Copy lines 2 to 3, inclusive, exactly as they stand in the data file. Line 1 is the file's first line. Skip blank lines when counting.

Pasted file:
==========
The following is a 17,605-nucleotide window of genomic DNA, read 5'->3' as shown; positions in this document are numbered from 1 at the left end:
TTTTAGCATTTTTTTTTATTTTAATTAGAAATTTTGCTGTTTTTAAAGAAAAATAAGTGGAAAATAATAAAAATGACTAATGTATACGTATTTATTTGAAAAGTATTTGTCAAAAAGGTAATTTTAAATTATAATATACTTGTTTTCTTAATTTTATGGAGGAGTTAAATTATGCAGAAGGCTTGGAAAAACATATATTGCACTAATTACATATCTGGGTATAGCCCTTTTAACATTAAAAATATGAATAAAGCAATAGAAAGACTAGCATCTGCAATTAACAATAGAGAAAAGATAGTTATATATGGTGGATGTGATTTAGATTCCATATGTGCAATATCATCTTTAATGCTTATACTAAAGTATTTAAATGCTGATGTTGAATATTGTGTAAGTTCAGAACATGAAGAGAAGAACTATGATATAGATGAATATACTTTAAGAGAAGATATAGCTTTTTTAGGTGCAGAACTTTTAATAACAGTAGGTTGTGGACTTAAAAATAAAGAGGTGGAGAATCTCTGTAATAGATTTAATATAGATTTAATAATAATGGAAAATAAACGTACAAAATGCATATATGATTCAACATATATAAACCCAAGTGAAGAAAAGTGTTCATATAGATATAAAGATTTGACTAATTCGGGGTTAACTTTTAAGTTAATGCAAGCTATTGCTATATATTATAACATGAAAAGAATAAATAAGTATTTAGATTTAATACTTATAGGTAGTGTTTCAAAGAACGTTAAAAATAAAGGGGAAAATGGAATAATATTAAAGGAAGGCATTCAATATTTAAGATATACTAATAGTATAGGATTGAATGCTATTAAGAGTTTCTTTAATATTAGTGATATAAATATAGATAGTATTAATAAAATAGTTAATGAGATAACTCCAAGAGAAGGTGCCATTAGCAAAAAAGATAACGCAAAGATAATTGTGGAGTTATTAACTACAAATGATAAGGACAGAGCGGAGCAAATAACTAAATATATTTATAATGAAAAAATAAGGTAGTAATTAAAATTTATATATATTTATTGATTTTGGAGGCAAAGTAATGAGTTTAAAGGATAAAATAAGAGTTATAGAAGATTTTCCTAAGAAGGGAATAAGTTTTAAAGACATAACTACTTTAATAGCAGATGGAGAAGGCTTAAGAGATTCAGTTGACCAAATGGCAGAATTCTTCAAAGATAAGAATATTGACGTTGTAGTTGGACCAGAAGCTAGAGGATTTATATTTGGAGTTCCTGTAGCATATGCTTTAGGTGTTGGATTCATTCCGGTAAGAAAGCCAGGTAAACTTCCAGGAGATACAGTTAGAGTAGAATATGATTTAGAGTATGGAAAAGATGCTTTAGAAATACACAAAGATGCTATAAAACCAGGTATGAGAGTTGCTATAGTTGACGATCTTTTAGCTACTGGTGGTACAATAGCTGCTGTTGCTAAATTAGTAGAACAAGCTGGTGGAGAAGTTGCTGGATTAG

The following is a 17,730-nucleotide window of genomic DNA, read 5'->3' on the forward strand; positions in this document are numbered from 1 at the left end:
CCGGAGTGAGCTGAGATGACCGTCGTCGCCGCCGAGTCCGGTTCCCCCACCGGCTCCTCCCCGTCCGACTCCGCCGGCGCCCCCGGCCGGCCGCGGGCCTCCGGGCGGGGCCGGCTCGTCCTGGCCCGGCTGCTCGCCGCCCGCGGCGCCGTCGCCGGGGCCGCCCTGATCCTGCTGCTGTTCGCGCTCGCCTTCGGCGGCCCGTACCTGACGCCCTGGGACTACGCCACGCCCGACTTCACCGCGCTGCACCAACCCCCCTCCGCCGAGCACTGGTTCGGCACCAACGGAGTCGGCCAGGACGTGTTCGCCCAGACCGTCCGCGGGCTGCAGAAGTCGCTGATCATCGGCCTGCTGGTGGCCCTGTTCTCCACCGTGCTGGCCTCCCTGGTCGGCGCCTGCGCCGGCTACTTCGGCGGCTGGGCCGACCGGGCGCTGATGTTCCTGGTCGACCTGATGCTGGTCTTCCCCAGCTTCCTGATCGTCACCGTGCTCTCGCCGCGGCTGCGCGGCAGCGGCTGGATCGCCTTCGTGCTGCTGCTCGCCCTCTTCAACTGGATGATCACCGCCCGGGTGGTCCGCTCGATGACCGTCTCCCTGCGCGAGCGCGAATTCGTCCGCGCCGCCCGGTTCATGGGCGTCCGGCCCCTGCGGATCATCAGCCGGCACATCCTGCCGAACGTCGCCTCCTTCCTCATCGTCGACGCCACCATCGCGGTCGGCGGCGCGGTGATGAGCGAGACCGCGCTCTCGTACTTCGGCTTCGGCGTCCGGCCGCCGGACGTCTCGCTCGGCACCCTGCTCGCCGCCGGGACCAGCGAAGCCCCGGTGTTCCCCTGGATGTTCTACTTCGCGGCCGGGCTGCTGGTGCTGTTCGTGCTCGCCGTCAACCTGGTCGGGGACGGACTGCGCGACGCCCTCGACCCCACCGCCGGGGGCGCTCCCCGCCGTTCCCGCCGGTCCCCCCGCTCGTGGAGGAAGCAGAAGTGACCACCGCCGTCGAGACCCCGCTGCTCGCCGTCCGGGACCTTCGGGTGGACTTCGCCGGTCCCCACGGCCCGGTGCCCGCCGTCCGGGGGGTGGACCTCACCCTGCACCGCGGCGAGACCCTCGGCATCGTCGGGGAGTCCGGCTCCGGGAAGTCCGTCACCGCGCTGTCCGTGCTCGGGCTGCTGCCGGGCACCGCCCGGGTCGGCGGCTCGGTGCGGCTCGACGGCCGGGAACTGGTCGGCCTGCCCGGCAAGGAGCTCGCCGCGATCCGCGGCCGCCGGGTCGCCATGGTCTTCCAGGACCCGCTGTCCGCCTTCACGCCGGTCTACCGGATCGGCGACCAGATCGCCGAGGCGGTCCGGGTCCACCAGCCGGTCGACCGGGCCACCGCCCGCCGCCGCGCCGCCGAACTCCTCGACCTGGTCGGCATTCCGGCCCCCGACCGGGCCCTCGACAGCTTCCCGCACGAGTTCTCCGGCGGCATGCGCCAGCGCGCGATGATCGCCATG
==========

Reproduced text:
TTTTAGCATTTTTTTTTATTTTAATTAGAAATTTTGCTGTTTTTAAAGAAAAATAAGTGGAAAATAATAAAAATGACTAATGTATACGTATTTATTTGAAAAGTATTTGTCAAAAAGGTAATTTTAAATTATAATATACTTGTTTTCTTAATTTTATGGAGGAGTTAAATTATGCAGAAGGCTTGGAAAAACATATATTGCACTAATTACATATCTGGGTATAGCCCTTTTAACATTAAAAATATGAATAAAGCAATAGAAAGACTAGCATCTGCAATTAACAATAGAGAAAAGATAGTTATATATGGTGGATGTGATTTAGATTCCATATGTGCAATATCATCTTTAATGCTTATACTAAAGTATTTAAATGCTGATGTTGAATATTGTGTAAGTTCAGAACATGAAGAGAAGAACTATGATATAGATGAATATACTTTAAGAGAAGATATAGCTTTTTTAGGTGCAGAACTTTTAATAACAGTAGGTTGTGGACTTAAAAATAAAGAGGTGGAGAATCTCTGTAATAGATTTAATATAGATTTAATAATAATGGAAAATAAACGTACAAAATGCATATATGATTCAACATATATAAACCCAAGTGAAGAAAAGTGTTCATATAGATATAAAGATTTGACTAATTCGGGGTTAACTTTTAAGTTAATGCAAGCTATTGCTATATATTATAACATGAAAAGAATAAATAAGTATTTAGATTTAATACTTATAGGTAGTGTTTCAAAGAACGTTAAAAATAAAGGGGAAAATGGAATAATATTAAAGGAAGGCATTCAATATTTAAGATATACTAATAGTATAGGATTGAATGCTATTAAGAGTTTCTTTAATATTAGTGATATAAATATAGATAGTATTAATAAAATAGTTAATGAGATAACTCCAAGAGAAGGTGCCATTAGCAAAAAAGATAACGCAAAGATAATTGTGGAGTTATTAACTACAAATGATAAGGACAGAGCGGAGCAAATAACTAAATATATTTATAATGAAAAAATAAGGTAGTAATTAAAATTTATATATATTTATTGATTTTGGAGGCAAAGTAATGAGTTTAAAGGATAAAATAAGAGTTATAGAAGATTTTCCTAAGAAGGGAATAAGTTTTAAAGACATAACTACTTTAATAGCAGATGGAGAAGGCTTAAGAGATTCAGTTGACCAAATGGCAGAATTCTTCAAAGATAAGAATATTGACGTTGTAGTTGGACCAGAAGCTAGAGGATTTATATTTGGAGTTCCTGTAGCATATGCTTTAGGTGTTGGATTCATTCCGGTAAGAAAGCCAGGTAAACTTCCAGGAGATACAGTTAGAGTAGAATATGATTTAGAGTATGGAAAAGATGCTTTAGAAATACACAAAGATGCTATAAAACCAGGTATGAGAGTTGCTATAGTTGACGATCTTTTAGCTACTGGTGGTACAATAGCTGCTGTTGCTAAATTAGTAGAACAAGCTGGTGGAGAAGTTGCTGGATTAG

The following is a 17,730-nucleotide window of genomic DNA, read 5'->3' on the forward strand; positions in this document are numbered from 1 at the left end: